Comparing and Combining Deterministic Surface Temperature Postprocessing Methods over the United States
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Comparing and Combining Deterministic Surface Temperature Postprocessing Methods over the United States

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  • Journal Title:
    Monthly Weather Review
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    Common methods for the postprocessing of deterministic 2-m temperature (T2m) forecasts over the United States were evaluated from +12- to +120-h lead. Forecast data were extracted from the Global Ensemble Forecast System (GEFS) v12 reforecast dataset and thinned to a ½° grid. Analyzed data from the European Centre/Copernicus reanalysis (ERA5) were used for training and validation. Data from the 2000–18 period were used for training, and 2019 forecasts were validated. The postprocessing methods compared were the raw forecast guidance, a decaying-average bias correction (DAV), quantile mapping (QM), a univariate model output statistics (uMOS) algorithm, and a multivariate (mvMOS) algorithm. The mvMOS algorithm used the raw forecast temperature, the DAV adjustment, and the QM adjustment as predictors. Forecasts from all the postprocessing methods reduced the root-mean-square error (RMSE) and bias relative to the raw guidance. QM produced forecasts with slightly higher error than DAV. DAV estimates were the most consistent from day to day. The uMOS and mvMOS algorithms produced statistically significant lower RMSEs than DAV at forecast leads longer than 1 day, with mvMOS exhibiting the lowest error. Taylor diagrams showed that the MOS methods reduced the variability of the forecasts while improving forecast-analyzed correlations. QM and DAV modified the distribution of forecasts to more closely exhibit those of the analyzed data. A main conclusion is that the judicious statistical combination of guidance from multiple postprocessing methods is capable of producing forecasts with improved error statistics relative to any one individual technique. As each method applied here is algorithmically relatively simple, this suggests that operational deterministic postprocessing combining multiple correction methods could produce improved T2m guidance.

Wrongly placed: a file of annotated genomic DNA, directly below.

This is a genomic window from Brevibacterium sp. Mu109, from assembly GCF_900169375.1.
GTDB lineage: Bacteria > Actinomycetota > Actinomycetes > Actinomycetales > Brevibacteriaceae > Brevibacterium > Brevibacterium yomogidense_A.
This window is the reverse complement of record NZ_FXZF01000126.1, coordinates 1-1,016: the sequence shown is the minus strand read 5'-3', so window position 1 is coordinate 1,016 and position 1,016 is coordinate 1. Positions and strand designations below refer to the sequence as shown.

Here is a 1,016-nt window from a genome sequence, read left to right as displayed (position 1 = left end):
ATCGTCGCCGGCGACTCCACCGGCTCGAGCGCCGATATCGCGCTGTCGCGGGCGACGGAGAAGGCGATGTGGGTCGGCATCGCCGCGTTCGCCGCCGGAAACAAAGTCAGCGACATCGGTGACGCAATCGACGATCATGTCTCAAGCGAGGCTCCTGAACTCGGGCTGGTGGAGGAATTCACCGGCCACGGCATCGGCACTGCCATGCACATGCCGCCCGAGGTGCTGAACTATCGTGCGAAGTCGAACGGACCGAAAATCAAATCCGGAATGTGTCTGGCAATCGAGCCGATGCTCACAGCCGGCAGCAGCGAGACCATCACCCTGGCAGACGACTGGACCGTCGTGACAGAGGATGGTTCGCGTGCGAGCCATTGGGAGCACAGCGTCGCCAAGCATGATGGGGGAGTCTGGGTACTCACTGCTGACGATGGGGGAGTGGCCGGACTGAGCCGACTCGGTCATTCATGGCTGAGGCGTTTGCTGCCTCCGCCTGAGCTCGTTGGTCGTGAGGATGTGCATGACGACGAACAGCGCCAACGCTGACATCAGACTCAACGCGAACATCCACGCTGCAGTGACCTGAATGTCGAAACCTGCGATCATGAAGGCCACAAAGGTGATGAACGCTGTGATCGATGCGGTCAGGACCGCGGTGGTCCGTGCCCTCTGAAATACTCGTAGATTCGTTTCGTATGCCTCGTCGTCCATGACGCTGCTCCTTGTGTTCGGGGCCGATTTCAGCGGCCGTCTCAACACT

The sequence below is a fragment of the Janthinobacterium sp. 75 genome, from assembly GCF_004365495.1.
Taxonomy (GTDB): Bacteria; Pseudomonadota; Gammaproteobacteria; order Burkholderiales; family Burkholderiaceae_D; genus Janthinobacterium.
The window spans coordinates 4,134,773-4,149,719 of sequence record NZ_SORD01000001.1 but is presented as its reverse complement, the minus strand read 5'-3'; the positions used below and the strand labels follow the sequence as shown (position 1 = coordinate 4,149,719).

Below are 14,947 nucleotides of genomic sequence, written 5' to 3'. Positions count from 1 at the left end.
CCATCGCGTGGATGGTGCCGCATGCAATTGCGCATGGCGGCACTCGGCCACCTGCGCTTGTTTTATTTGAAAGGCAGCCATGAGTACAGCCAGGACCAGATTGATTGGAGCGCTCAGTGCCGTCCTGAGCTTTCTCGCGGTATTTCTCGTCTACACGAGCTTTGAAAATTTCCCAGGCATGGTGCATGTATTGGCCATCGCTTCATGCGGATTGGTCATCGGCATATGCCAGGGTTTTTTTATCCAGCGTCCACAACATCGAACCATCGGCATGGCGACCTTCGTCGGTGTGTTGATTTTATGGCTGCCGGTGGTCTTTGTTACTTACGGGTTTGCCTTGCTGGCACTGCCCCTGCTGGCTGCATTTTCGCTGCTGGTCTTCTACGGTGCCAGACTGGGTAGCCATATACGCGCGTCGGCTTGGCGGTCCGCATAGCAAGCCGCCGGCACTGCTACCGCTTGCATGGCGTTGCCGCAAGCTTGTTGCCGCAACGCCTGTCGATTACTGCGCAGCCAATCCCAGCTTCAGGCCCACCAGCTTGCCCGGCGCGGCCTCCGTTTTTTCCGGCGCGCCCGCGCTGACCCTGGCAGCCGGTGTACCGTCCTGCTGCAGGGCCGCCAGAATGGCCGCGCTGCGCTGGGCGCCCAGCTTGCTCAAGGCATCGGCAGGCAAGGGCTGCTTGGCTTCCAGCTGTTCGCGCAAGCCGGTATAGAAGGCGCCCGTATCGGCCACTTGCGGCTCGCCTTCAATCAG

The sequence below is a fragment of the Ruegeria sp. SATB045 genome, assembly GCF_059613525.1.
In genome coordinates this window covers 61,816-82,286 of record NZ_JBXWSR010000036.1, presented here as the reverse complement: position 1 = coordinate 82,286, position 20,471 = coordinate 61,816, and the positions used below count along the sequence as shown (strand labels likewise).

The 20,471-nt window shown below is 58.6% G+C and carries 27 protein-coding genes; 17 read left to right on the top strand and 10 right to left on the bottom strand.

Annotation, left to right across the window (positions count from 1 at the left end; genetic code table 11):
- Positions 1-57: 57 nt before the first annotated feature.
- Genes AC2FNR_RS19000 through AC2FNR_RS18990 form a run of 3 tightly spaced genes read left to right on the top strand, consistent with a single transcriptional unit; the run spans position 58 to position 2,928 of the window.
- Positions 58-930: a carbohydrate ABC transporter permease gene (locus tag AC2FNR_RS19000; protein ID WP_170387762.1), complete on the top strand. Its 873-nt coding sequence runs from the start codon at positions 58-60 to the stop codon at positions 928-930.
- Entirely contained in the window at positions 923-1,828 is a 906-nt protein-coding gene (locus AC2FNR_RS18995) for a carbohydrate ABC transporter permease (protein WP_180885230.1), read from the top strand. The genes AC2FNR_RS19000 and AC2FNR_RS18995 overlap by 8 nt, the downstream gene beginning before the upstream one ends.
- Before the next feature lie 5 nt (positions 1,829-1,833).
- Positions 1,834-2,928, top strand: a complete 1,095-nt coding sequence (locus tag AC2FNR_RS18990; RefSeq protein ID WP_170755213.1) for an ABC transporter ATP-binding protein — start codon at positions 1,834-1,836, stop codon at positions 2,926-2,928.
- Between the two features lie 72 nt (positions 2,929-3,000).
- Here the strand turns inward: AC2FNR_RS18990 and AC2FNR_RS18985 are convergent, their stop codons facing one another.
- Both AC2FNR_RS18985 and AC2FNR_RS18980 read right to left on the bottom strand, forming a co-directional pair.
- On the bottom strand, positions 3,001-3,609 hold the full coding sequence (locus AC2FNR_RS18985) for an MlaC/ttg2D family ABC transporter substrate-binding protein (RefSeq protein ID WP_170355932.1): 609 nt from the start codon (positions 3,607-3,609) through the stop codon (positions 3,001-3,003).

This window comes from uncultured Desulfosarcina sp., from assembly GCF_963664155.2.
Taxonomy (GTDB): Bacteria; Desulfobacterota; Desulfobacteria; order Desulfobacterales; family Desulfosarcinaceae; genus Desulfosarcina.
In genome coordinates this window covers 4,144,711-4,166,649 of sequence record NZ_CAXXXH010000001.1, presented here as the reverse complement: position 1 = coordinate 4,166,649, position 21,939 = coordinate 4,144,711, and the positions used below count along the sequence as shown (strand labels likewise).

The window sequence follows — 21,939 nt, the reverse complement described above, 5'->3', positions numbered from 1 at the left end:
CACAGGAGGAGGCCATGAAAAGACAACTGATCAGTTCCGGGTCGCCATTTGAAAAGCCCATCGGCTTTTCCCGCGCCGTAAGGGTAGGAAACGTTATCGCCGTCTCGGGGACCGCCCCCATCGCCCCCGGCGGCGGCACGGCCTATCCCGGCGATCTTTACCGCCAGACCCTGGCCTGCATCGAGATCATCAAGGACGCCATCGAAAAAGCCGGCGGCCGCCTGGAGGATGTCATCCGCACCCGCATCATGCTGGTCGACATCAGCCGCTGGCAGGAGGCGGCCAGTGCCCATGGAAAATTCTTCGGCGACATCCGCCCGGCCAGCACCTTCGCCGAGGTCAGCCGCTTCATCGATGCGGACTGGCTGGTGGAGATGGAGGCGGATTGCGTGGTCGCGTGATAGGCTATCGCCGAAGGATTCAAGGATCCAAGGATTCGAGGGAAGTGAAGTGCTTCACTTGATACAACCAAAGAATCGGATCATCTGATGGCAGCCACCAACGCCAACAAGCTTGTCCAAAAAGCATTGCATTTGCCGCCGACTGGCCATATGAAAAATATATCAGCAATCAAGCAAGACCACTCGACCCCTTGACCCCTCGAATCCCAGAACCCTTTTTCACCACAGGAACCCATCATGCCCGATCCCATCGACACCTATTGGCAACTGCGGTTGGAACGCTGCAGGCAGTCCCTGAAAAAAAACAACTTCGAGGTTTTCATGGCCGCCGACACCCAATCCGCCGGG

• Source:
    Monthly Weather Review, 149(10), 3289-3298
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